Articles Posted in Partition Action

Underwood-Blogs-equitable
When a title owner sues to partition property, then the matter is relatively straightforward. On the other hand, when a person claims to be an owner of property but does not appear on the title, can they still sue to partition property?

Who can sue for partition?

A legal titleholder—as well as the holder of an equitable title to an undivided interest—may sue to establish his or her right, and to obtain a division of the common property. (Varni v. Devoto (1909) 10 Cal.App. 304.) Not all equitable titles, however, are created equal. Indeed, the partition statute explicitly lists the types of equitable interests that may have a right to seek recourse through partition.

Partition-Agreement
One reason partition actions are a good option is that there is generally an absolute right to partition, but every rule has exceptions. In a partition action, the main exception is when the parties have executed a partition agreement. Generally, the right to partition can be waived by an express—or implied—agreement between co-tenants. (CCP § 872.710; Penasquitos, Inc. v. Holladay (1972) 27 Cal.App.3d 356, 358.)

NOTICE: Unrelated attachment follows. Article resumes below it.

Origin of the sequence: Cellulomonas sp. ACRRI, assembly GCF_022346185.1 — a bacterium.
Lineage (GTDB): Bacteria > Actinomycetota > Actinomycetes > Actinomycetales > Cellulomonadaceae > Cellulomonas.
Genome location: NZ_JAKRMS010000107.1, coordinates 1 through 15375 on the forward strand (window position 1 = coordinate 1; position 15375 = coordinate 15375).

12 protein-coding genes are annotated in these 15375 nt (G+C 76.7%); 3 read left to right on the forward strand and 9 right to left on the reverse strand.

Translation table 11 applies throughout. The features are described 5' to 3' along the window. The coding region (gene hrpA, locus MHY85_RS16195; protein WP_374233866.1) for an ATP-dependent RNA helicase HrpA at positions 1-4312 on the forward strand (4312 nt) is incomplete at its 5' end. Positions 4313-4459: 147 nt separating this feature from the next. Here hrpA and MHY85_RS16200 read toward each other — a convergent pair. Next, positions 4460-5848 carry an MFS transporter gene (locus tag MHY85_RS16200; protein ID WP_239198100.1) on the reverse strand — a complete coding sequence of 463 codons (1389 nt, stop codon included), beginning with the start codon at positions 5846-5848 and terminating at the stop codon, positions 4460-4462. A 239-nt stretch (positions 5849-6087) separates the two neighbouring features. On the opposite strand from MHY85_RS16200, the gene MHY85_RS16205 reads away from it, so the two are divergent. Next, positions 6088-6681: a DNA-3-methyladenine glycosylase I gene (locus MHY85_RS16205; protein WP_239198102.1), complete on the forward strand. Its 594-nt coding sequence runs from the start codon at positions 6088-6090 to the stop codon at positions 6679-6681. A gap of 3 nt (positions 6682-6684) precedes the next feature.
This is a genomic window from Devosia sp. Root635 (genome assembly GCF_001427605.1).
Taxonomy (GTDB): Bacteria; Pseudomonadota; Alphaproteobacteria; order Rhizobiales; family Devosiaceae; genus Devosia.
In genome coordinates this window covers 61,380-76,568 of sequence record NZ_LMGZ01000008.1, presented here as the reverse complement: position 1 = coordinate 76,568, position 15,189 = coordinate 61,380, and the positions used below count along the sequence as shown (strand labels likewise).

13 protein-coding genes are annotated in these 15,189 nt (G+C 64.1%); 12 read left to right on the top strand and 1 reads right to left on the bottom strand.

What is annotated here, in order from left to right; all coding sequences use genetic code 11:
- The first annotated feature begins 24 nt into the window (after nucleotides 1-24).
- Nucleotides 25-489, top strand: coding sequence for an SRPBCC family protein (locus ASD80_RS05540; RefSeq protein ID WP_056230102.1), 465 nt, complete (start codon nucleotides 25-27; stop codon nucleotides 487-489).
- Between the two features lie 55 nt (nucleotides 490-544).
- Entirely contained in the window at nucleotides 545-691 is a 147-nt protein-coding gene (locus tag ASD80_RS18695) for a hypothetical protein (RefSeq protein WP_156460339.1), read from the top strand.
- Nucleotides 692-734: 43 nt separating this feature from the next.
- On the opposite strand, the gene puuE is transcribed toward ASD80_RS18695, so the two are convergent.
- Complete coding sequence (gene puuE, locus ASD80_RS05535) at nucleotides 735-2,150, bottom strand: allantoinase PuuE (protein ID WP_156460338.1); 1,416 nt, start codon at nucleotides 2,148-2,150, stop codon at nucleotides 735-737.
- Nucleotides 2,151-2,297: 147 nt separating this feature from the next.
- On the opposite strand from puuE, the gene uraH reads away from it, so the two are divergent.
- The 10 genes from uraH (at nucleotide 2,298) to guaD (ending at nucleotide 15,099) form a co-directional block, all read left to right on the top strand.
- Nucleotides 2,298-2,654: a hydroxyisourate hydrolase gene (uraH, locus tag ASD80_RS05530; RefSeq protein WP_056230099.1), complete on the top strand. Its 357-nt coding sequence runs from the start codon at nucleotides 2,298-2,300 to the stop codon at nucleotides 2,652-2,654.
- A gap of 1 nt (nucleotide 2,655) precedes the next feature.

What is required for a partition agreement?

A partition agreement may be an express statement that the right to partition is waived. It may also be evidenced by a right of first refusal where one co-tenant is required to offer the property for sale to another co-tenant as a condition precedent to an action for partition. (Harrison v. Domergue (1969) 2724 Cal.App.2d 19, 21.)

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